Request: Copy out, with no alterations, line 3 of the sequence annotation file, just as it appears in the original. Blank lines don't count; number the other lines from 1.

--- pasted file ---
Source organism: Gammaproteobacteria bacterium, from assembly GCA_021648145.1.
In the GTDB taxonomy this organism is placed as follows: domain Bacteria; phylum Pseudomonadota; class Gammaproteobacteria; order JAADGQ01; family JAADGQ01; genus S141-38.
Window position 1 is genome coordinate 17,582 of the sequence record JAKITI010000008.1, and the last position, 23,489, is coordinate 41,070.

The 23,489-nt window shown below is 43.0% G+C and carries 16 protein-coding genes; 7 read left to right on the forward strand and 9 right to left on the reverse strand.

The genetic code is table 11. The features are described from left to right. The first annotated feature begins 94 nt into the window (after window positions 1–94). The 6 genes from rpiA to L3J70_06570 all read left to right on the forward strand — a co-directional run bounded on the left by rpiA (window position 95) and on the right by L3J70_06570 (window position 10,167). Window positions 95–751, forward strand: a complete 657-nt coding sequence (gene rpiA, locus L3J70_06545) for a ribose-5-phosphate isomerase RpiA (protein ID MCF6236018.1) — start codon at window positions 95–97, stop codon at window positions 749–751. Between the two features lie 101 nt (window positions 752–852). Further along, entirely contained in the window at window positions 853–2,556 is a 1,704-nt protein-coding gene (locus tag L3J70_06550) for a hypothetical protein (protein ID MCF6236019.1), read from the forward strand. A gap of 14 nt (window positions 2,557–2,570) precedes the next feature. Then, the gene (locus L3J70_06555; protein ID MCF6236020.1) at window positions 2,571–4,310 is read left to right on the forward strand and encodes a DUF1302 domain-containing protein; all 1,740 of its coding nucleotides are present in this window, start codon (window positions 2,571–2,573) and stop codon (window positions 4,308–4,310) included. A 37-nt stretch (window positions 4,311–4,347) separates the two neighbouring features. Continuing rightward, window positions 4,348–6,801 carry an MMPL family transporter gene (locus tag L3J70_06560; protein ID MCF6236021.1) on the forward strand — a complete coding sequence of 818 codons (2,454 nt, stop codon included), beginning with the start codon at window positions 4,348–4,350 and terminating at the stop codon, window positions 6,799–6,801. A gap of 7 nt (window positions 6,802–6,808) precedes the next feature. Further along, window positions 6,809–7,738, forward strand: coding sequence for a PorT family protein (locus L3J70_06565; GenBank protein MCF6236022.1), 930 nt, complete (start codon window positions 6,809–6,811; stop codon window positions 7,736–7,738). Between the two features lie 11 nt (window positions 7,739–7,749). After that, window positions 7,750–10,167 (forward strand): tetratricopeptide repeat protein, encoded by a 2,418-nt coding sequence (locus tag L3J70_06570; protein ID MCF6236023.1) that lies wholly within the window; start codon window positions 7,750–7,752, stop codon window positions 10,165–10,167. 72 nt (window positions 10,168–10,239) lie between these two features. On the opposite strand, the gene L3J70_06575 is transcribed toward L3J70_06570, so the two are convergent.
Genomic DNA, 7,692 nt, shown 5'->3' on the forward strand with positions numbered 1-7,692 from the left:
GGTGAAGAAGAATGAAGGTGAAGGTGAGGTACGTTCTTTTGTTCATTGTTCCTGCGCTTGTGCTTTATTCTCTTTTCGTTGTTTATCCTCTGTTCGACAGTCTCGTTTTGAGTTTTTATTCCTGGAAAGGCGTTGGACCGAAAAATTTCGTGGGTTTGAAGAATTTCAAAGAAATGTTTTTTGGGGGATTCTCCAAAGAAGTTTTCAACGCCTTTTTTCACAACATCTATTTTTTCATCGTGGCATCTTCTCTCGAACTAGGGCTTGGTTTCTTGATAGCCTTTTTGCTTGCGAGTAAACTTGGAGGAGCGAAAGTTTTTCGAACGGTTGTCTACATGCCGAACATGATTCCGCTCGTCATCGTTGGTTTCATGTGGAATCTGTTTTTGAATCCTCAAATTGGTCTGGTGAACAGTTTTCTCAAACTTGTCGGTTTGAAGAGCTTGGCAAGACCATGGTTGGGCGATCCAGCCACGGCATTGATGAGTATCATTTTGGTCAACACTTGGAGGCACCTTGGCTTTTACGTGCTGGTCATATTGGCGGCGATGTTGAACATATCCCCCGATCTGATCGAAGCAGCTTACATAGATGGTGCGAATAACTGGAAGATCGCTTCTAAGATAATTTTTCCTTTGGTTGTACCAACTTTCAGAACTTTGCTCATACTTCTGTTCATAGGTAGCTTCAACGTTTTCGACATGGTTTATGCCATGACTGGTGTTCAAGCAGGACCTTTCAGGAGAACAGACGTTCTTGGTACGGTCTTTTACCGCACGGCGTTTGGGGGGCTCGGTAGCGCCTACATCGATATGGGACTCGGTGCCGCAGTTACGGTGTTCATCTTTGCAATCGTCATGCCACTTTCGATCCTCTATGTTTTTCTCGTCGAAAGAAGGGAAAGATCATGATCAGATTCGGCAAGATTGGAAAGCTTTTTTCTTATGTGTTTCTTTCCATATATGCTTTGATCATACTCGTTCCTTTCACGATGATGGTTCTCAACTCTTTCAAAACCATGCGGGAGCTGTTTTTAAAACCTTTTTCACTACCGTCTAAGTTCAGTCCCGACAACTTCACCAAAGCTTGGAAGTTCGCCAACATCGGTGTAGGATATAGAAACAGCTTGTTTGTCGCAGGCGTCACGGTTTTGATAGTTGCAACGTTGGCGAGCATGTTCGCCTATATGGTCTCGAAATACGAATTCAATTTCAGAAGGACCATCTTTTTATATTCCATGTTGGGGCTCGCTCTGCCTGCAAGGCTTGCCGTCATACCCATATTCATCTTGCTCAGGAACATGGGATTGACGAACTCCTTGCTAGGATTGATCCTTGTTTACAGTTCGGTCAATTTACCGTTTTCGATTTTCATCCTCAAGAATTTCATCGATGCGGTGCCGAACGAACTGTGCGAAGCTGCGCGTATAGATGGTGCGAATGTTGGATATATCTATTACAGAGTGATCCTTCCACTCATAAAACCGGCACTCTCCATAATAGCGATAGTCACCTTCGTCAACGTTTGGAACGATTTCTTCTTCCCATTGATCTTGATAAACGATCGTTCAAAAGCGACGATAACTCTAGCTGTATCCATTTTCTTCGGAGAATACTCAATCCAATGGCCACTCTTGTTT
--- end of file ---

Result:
Window position 1 is genome coordinate 17,582 of the sequence record JAKITI010000008.1, and the last position, 23,489, is coordinate 41,070.